Unpleasant & expensive Monsoon story

Kind of long, so bear with me. I have a '99 Buick Regal LS w/ Monsoon sound. The rear left 6x9 speaker started to buzz all of a sudden. It would
rattle during decent bassy music. Sat back their quick and verified it was the woofer itself, not the grille. Fine.
Went to Best Buy and asked for a 'comparable replacement' for the speaker. They found some Alpine 6x9's and said they should be replaced in pairs. Fine. On sale for a decent price so had them put it in. Fine.
Worthy note: The Monsoon system by itself with a flat EQ and a good remastered CD signal puts out a very nice sound. Nice impact bass with very good frequency response.
Started it up and the bass is GONE! Nothing! Totally gone. Before I left the install bay, I went right back up to the guy and said 'There's NO bass!' He explained that the factory Monsoon speakers have a certain power requirement that isn't very high (apparently because the system comes with a 200 or 220 Watt 8-channel amp to drive the 8 speakers) and that the new set had a higher power requirement (250W max, 70 RMS/channel). He said I needed to purchase an additional amp to drive just those speakers. Fine.
Went in, and the fun begins. Found an Alpine amp for sale, then I needed a $85 wiring kit, plus the additional labor to put it in. Great. We're up to $400 now to replace a stupid speaker. The spent a LONG time installing the amp (up to about 5 total labor hours) and got to a point where when they turned the key to ACC, both amps would work. When they then started the car, the new amp would cut out, no sound. Lovely. It was 9pm and they said to come the next day (last Saturday) and they would fix it. At that point, here were the issues: when the sound was muted, there was a decent amount of speaker hiss coming from the new speakers...the balance from front to back was TOTALLY in the back, plus, it would intermittently power the new amp every other time I started the car. Bad shape. Fine.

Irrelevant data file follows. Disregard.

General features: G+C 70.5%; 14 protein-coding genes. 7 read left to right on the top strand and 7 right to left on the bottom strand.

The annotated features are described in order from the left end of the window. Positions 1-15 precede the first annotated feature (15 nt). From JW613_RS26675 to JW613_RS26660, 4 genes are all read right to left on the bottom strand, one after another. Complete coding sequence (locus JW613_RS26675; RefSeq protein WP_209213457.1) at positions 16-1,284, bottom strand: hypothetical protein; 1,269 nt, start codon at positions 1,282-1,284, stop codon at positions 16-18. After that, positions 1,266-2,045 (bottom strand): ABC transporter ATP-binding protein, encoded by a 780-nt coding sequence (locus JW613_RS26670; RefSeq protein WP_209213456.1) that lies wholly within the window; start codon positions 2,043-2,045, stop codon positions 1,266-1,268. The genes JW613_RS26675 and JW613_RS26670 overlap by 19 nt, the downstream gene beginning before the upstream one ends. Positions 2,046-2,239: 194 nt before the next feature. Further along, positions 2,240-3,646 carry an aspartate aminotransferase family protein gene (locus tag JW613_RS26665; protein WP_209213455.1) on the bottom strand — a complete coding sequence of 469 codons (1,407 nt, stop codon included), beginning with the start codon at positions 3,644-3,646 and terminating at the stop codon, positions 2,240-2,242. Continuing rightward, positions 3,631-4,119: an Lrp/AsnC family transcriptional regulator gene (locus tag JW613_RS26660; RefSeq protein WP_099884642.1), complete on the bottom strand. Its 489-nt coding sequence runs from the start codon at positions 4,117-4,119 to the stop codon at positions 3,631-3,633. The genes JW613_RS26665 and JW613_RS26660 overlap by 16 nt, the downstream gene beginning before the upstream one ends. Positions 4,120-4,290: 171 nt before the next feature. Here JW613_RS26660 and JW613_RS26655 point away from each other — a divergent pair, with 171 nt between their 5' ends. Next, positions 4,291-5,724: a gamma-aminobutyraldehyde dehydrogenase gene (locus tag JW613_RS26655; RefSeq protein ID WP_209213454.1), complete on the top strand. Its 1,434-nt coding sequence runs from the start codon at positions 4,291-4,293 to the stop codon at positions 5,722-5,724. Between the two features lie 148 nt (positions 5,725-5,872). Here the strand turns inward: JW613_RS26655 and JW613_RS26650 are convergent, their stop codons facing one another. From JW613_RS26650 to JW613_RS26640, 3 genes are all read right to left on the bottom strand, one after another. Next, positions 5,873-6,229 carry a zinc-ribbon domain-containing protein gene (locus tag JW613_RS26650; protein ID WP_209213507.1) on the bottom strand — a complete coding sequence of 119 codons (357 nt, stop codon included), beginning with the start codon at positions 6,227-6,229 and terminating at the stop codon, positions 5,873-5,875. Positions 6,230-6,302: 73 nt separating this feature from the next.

Came the next morning, and the two head guys worked on it and 'fixed' it. They fixed the hiss, fixed the front to back balance. But, one moderate item remains. When the car is on, it works fine. When I switch it to off, the new amp turns off. They front speakers stay on until I open a door. That stinks. Plus, they left one of the right rear panels not back together, just cosmetic. Also, with these new speakers and new amp, the sound quality is as good if not a little worse than before. I guess that shows how good the stock Monsoon system is.
SO, I'm going tomorrow night to have them put it ALL back to normal: take out and return the new amp, take out the new speakers and replace the original ones. I am a decent audiophile, but after this, I'll live with the buzzing for now. My wife is expecting her first any day, and I didn't realize $110 speakers would turn into $450 total parts & labor (and this is after a $50 credit so far for my troubles).
Moral of the story (and point, if there is one) is that sometimes, Best Buy stinks. My main beef is that NOONE at all ever explained to me that these new speakers would have no bass output and that they needed to be powered, and that all this equipment would come to over $450! That's what I'm most pissed about.
Beyond that, if you've read this far, I read a few other Usenet posts saying 'stay away from adding or changing anything on a Monsoon with any non-Monsoon parts,' and a GM dealer would charge $360 for parts & labor to replace both 6x9's in the rear with the correct OEM speakers and labor. I guess that's an option. What's stupid is that I could have spend less money (probably $350 to $375) and got a subwoofer complete setup from Best Buy that includes the box, 2 subs and an amp! Very silly.